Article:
NCSEA Submits Reply Comments in Solar Rebate Docket

On July 6, NCSEA filed reply comments to the initial comments of The Public Staff and the Southern Alliance for Clean Energy (SACE) regarding Duke Energy’s solar rebate program. NCSEA’s initial comments discussed the demand for rooftop solar rebates has consistently exceeded supply in each year of the program. NCSEA encourages the North Carolina Utilities Commission (NCUC) to address this issue by increasing the supply of rooftop solar rebates; the Public Staff has requested the NCUC to adopt policies to decrease the demand.

In its initial comments, the Public Staff states its belief that increasing the nonprofit rebate amount and decreasing residential and non-residential rebate amounts will result in higher nonprofit participation. NCSEA has learned that slow uptake of rebates by nonprofits does not indicate a lack of demand; rather, it evidences a different purchasing cycle. A nonprofit governed by a board of volunteers and government agencies needing to comply with procurement requirements take significantly more time to make a decision compared to homeowners or facility managers.

Below is the breakdown of solar rebates following the Public Staff’s proposal and NCSEA’s proposed options:

  • Public Staff proposal: an 8 kW residential solar installation would receive a rebate of $4,000
    • NCSEA Option 1: provides for a maximum rebate of 5 kW for residential systems; an 8 kW residential solar installation would receive a rebate of $3,000
    • NCSEA Option 2: requires a 1:1 ration of rebate-eligible and rebate-ineligible solar; an 8 kW residential solar installation would receive a rebate of $2,400

Under NCSEA’s proposals, a customer would receive a smaller rebate relative to the current paradigm, but significantly more residential customers would be able to participate in the rebate program. Under the Public Staff’s proposal, a residential customer would also receive a smaller rebate relative to the current paradigm, but no additional customers would be able to participate. 

NCSEA is concerned by the uncertainty of the rebate values under the Public Staff’s proposal. The Public Staff proposes that Duke further reduce the residential and commercial rebate amounts in order to cover any increased administrative costs for its proposed lottery program and to reduce the nonprofit rebate amount in order to cover any increased marketing expenses. The vague nature of this proposal is problematic to solar installers and customers as the value of the rebate may be unclear or difficult to calculate. NCSEA believes this proposal will lead to an unacceptable amount of regulatory uncertainty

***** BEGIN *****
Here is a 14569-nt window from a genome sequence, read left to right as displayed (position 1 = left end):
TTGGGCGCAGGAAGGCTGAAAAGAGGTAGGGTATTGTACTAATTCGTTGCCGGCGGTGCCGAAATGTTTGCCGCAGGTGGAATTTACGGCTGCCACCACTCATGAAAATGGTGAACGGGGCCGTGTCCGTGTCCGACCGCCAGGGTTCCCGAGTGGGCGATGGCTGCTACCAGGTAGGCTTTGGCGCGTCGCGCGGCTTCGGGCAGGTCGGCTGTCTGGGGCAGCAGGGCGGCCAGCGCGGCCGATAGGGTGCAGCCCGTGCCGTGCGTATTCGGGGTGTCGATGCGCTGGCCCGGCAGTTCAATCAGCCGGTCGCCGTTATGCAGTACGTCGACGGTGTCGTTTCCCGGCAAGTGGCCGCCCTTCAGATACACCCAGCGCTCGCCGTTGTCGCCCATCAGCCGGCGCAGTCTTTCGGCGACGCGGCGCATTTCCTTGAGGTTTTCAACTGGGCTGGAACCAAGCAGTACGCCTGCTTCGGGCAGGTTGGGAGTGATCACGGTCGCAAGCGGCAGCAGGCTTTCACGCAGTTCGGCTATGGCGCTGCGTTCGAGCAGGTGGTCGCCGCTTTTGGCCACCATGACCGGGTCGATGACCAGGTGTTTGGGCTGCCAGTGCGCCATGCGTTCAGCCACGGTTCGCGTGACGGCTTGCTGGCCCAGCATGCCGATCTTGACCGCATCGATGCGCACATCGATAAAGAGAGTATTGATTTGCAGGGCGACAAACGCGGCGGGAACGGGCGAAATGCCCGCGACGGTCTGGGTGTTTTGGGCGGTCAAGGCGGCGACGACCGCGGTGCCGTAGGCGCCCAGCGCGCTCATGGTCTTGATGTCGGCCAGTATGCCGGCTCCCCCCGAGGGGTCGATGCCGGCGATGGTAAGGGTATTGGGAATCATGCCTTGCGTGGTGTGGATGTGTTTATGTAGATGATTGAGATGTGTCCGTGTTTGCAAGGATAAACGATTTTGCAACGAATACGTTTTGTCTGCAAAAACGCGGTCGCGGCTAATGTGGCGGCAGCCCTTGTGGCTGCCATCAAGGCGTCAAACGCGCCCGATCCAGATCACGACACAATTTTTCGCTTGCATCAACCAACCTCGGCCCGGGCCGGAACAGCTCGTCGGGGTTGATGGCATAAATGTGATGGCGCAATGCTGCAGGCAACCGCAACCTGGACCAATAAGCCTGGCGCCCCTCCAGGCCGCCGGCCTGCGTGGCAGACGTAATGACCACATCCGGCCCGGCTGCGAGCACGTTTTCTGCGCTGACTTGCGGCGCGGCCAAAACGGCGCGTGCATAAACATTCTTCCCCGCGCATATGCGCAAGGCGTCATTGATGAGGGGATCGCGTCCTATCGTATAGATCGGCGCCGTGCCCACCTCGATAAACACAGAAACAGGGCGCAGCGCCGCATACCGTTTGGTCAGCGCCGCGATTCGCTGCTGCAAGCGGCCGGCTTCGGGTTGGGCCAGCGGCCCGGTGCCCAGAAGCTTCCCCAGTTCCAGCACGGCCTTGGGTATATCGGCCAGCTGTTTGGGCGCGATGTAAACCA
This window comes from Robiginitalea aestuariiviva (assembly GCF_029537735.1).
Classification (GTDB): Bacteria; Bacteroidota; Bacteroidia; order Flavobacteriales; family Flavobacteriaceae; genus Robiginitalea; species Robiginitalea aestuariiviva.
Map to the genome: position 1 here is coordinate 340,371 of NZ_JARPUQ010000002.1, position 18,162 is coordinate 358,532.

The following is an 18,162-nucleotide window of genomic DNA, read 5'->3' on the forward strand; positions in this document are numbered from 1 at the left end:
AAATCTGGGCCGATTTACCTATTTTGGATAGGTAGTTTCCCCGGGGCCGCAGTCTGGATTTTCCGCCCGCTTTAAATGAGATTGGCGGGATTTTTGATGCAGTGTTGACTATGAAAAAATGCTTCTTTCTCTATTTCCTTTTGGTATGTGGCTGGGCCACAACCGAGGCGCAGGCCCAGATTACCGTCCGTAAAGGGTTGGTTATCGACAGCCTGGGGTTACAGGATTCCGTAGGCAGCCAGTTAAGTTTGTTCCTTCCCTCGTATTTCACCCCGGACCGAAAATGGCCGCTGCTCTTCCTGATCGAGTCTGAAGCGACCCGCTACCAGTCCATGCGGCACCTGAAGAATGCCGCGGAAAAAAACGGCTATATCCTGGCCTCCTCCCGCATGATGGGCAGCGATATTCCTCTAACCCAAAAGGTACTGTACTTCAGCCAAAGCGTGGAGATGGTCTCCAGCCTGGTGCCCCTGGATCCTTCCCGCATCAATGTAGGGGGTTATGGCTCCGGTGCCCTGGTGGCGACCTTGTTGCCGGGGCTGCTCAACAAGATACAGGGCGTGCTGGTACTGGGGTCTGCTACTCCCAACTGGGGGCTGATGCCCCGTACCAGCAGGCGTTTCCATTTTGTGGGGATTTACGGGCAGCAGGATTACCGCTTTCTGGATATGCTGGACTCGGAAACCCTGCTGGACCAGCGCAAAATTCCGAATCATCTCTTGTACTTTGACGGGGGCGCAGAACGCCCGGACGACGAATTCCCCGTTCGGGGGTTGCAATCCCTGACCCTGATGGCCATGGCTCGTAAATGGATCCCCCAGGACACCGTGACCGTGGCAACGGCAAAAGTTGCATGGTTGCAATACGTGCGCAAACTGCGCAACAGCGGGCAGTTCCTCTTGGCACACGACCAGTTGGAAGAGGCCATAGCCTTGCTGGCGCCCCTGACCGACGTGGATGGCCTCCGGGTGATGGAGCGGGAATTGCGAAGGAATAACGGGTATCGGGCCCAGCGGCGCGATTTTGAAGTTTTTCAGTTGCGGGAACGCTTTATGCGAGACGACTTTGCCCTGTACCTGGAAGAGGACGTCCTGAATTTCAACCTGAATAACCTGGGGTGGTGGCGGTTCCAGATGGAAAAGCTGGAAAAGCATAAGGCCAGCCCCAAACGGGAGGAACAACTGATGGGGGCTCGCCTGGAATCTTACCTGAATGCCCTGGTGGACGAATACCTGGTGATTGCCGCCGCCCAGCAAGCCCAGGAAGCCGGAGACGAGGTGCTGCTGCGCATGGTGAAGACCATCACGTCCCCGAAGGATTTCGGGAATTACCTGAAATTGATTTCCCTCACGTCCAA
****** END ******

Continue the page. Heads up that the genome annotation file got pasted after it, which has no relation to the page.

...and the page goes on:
The Public Staff’s initial comments suggest that a lottery system is a more equitable approach to Duke’s solar rebate program than current enrollment window system that distributes rebates on a first-come first-serve basis. However, NCSEA believes that a lottery system would be more unfair than the current process. First, moving to a lottery system removes what little control customers have over a rebate process. Second, in the 2020 enrollment period Duke experienced technological problems with its website and back-end software that led to flawed enrollment. Requiring Duke to utilize a lottery would only increase the likelihood of further technological issues. 

In its Annual Report, Duke proposed moving from a single application window per year to two application windows per year. NCSEA does not object to this, but the realities of the COVID-19 pandemic prompts NCSEA to suggest that the opening of the first 2021 rebate application window be in October of 2020, which is supported by SACE’s initial comments. The Public Staff is against the use of biennial enrollment windows stating that the solar industry would experience a decline of installations between when the subscription limit is reached and the beginning of the 90-day window for the next enrollment period; however, this drop-off in installations is not supported by evidence. 

NCSEA will continue working with Duke Energy and other parties to formalize areas of agreement and will keep members informed of any updates regarding Duke’s solar rebate program. 

1 Comment

  1. Kent Stickler on September 15, 2020 at 3:34 pm

    This year at set time 9:00am I went on line using my iPad and entered my information for our rebate paying close attention to entry instructions…I could not get the Duke system to accept my application…I tried three separate times and each time was rejected…finally I get a confirmation email from Duke that my application had been received and by that time it was approximately 10:15am. By then I was several hundred in priority and never received a “cent” regarding rebate money. From my perspective the process was personally very annoying and left a bad taste in my mouth for Duke. I later understood that Duke had had some technical problems regarding the application process.

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